Jake Rice, with the Department of Fisheries and Oceans in Canada, who was not involved in the study, said: "No index, by itself, can be a sufficient guide to case-by-case decision-making. However, the Index can inform the public policy dialogue that is essential to sound governance. Moreover, the Index will improve and adapt with use and experience. All who care about the health of the oceans and the well-being of human societies that depend on them, should be looking forward to both the near-term benefits we can take from this work, and to the evolution of the Index as we gain experience with it."

The authors readily acknowledge methodological challenges in calculating the Index, but emphasize that it represents a critical step forward. "We recognize the Index is a bit audacious," said Halpern. "With policy-makers and managers needing tools to actually measure ocean health -- and with no time to waste -- we felt it was audacious by necessity."

Other co-authors from NCEAS are Catherine Longo, Darren Hardy, Jennifer O'Leary, Marla Ranelletti, Courtney Scarborough, and Ben Best. Co-authors from Conservation International are Elizabeth Selig, Leah Karrer, and Greg Stone. Jameal Samhouri and Mike Fogarty are from NOAA. Sarah Lester, Steve Gaines, Kelsey Jacobsen, and Cris Elfes are from UCSB. Kristin Kleisner, Daniel Pauly, Rashid Sumaila, and Dirk Zeller are from the University of British Columbia. Other co-authors are Dan Brumbaugh from the American Museum of Natural History; F. Stuart (Terry) Chapin from the University of Alaska Fairbanks; Larry Crowder from Stanford University; Kendra Daly from the University of South Florida; Scott Doney from Woods Hole Oceanographic Institution; Heather Leslie from Brown University; Elizabeth Neely from COMPASS; Steve Polasky from the University of Minnesota; Bud Ris from the New England Aquarium; and Kevin St. Martin from Rutgers University.

The founding partners of the Ocean Health Index are Conservation International, National Geographic, and New England Aquarium. The founding presenting sponsor of the Ocean Health Index was Pacific Life Foundation and a founding grant was provided by Beau and Heather Wrigley.


Story Source:

The above story is based on materials provided by University of California - Santa Barbara. Note: Materials may be edited for content and length.


Journal Reference:

  1. Benjamin S. Halpern, Catherine Longo, Darren Hardy, Karen L. McLeod, Jameal F. Samhouri, Steven K. Katona, Kristin Kleisner, Sarah E. Lester, Jennifer O’Leary, Marla Ranelletti, Andrew A. Rosenberg, Courtney Scarborough, Elizabeth R. Selig, Benjamin D. Best, Daniel R. Brumbaugh, F. Stuart Chapin, Larry B. Crowder, Kendra L. Daly, Scott C. Doney, Cristiane Elfes, Michael J. Fogarty, Steven D. Gaines, Kelsey I. Jacobsen, Leah Bunce Karrer, Heather M. Leslie, Elizabeth Neeley, Daniel Pauly, Stephen Polasky, Bud Ris, Kevin St Martin, Gregory S. Stone, U. Rashid Sumaila, Dirk Zeller. An index to assess the health and benefits of the global ocean. Nature, 2012; DOI: 10.1038/nature11397

Cite This Page:

University of California - Santa Barbara. "Ocean health index provides first global assessment combining natural and human dimensions of sustainability." ScienceDaily. ScienceDaily, 15 August 2012. <www.sciencedaily.com/releases/2012/08/120815131703.htm>.
University of California - Santa Barbara. (2012, August 15). Ocean health index provides first global assessment combining natural and human dimensions of sustainability. ScienceDaily. Retrieved August 1, 2014 from www.sciencedaily.com/releases/2012/08/120815131703.htm
University of California - Santa Barbara. "Ocean health index provides first global assessment combining natural and human dimensions of sustainability." ScienceDaily. www.sciencedaily.com/releases/2012/08/120815131703.htm (accessed August 1, 2014).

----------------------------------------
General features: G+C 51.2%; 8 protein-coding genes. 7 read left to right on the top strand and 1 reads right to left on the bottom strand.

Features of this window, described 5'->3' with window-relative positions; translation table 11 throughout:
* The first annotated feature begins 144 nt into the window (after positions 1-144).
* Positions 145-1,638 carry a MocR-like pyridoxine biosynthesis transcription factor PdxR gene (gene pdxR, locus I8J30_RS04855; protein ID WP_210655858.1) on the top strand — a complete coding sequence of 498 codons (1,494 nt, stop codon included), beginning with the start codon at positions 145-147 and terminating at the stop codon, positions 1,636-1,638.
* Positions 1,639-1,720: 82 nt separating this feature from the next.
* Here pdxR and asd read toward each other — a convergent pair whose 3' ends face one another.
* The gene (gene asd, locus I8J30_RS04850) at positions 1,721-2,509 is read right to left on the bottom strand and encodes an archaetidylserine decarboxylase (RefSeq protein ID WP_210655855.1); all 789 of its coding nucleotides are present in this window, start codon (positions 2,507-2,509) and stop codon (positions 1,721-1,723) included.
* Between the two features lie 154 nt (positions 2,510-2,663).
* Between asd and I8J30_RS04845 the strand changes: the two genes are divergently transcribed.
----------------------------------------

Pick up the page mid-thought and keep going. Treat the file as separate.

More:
Share This




More Science & Society News

Friday, August 1, 2014

Featured Research

from universities, journals, and other organizations


Featured Videos

from AP, Reuters, AFP, and other news services

House Republicans Vote to Sue Obama Over Healthcare Law

House Republicans Vote to Sue Obama Over Healthcare Law

Reuters - US Online Video (July 31, 2014) The Republican-led House of Representatives votes to sue President Obama, accusing him of overstepping his executive authority in making changes to the Affordable Care Act. Mana Rabiee reports. Video provided by Reuters
Powered by NewsLook.com
Google (Kind Of) Complies With 'Right To Be Forgotten Law'

Google (Kind Of) Complies With 'Right To Be Forgotten Law'

Newsy (July 31, 2014) Google says it is following Europe's new "Right To Be Forgotten Law," which eliminates user information upon request, but only to a certain degree. Video provided by Newsy
Powered by NewsLook.com
London Tests 'Sobriety Tags' On Alcohol-Related Offenders

London Tests 'Sobriety Tags' On Alcohol-Related Offenders

Newsy (July 31, 2014) London launched a program to test ankle bracelets that detect if a person has been drinking while on probation for an alcohol-related crime. Video provided by Newsy
Powered by NewsLook.com
Florida Panther Rebound Upsets Ranchers

Florida Panther Rebound Upsets Ranchers

AP (July 31, 2014) With Florida's panther population rebounding, some ranchers complain the protected predators are once again killing their calves. (July 31) Video provided by AP
Powered by NewsLook.com

Search ScienceDaily

Number of stories in archives: 140,361

Find with keyword(s):
Enter a keyword or phrase to search ScienceDaily for related topics and research stories.

Save/Print:
Share:

Breaking News:
from the past week

In Other News

... from NewsDaily.com

Science News

Health News

Environment News

Technology News



Save/Print:
Share:

Free Subscriptions


Get the latest science news with ScienceDaily's free email newsletters, updated daily and weekly. Or view hourly updated newsfeeds in your RSS reader:

Get Social & Mobile


Keep up to date with the latest news from ScienceDaily via social networks and mobile apps:

Have Feedback?


Tell us what you think of ScienceDaily -- we welcome both positive and negative comments. Have any problems using the site? Questions?
Mobile: iPhone Android Web
Follow: Facebook Twitter Google+
Subscribe: RSS Feeds Email Newsletters
Latest Headlines Health & Medicine Mind & Brain Space & Time Matter & Energy Computers & Math Plants & Animals Earth & Climate Fossils & Ruins